From Phoenix, Arizona, USA:
My three and a half year old daughter who has had type 1 diabetes for two years, was recently put on Lantus, and I read that Lantus is only FDA approved for children over the age of six. Is Lantus safe for my daughter? Are all insulins only approved for children over the age of six? Is Lantus safer for young children than an insulin pump?
Your questions are good ones."FDA approval" limited to children greater than six really means that it was not tested in younger kiddies with type 1 diabetes. That is not to say that it is explicitly dangerous nor forbidden to use in younger children. It hasn't undergone wide testing to address questions such as: Is it effective? Is it safe? Is it better (than another regimen of insulin such as Ultralente or even a pump)? Of course, insulin pumps aren't "approved" for use in younger children either.
However, there is no compelling reason not to prescribe them, and the risk is we don't know long term outcomes. (Some folks argue that doctors and pump manufacturers are taking a large risk in prescribing them for younger children with diabetes on the chance that a severe pump malfunction occurs and/or hypoglycemia occurs.) True, some people prescribe "the newest" because it is novel and new. Why was the recommendation given to start Lantus (insulin glargine)?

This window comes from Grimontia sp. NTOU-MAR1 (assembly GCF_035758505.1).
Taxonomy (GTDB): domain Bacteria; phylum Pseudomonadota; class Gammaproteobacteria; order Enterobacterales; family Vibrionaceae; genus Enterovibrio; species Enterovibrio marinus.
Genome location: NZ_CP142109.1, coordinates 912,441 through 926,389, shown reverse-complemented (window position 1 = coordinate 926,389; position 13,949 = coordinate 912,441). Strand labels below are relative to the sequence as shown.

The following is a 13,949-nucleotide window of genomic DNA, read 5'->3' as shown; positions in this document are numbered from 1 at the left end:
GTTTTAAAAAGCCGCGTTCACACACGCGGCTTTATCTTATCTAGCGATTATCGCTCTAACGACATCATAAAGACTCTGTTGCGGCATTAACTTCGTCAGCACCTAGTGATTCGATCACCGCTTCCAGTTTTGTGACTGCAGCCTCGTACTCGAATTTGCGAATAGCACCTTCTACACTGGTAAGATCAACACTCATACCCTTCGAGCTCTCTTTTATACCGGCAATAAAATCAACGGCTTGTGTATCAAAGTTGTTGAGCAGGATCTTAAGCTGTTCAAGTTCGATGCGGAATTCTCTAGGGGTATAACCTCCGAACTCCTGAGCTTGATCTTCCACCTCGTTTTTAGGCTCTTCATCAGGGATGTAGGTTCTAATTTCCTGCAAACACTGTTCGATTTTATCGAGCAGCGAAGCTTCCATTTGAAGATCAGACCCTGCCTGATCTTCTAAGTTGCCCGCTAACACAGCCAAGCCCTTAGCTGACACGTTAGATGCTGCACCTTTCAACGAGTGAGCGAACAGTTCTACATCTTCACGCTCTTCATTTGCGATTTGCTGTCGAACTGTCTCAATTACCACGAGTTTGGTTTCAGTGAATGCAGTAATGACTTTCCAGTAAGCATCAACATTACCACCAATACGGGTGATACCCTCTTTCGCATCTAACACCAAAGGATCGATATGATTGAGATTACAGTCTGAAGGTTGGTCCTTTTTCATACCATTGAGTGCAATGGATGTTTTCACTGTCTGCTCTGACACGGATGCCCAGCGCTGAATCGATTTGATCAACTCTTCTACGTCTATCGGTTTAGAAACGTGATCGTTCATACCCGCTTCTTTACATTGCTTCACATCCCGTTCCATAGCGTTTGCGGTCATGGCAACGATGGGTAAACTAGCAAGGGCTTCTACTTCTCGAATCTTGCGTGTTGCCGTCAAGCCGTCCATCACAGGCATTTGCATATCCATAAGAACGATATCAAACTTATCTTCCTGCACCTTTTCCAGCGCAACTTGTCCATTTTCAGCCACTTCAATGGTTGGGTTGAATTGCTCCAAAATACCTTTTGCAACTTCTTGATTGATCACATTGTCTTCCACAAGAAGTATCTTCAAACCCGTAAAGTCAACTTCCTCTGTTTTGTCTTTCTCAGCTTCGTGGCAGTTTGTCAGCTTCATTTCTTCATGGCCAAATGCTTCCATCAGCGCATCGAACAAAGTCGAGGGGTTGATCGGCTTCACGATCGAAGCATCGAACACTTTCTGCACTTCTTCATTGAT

My advice is to talk with your daughter's diabetes specialist about your trepidations of glargine (Lantus) and see if the explanation allays the concerns and that the rationale for its use makes sense to you and your daughter's situation. There are possible alternatives, but perhaps you have tried them.
Original posting 24 Jul 2001
Posted to Insulin Analogs
Last Updated: Tuesday April 06, 2010 15:09:23
This Internet site provides information of a general nature and is designed for educational purposes only. If you have any concerns about your own health or the health of your child, you should always consult with a physician or other health care professional.
This site is published by Children With Diabetes, Inc, which is responsible for its contents.
© Children with Diabetes, Inc. 1995-2013. Comments and Feedback.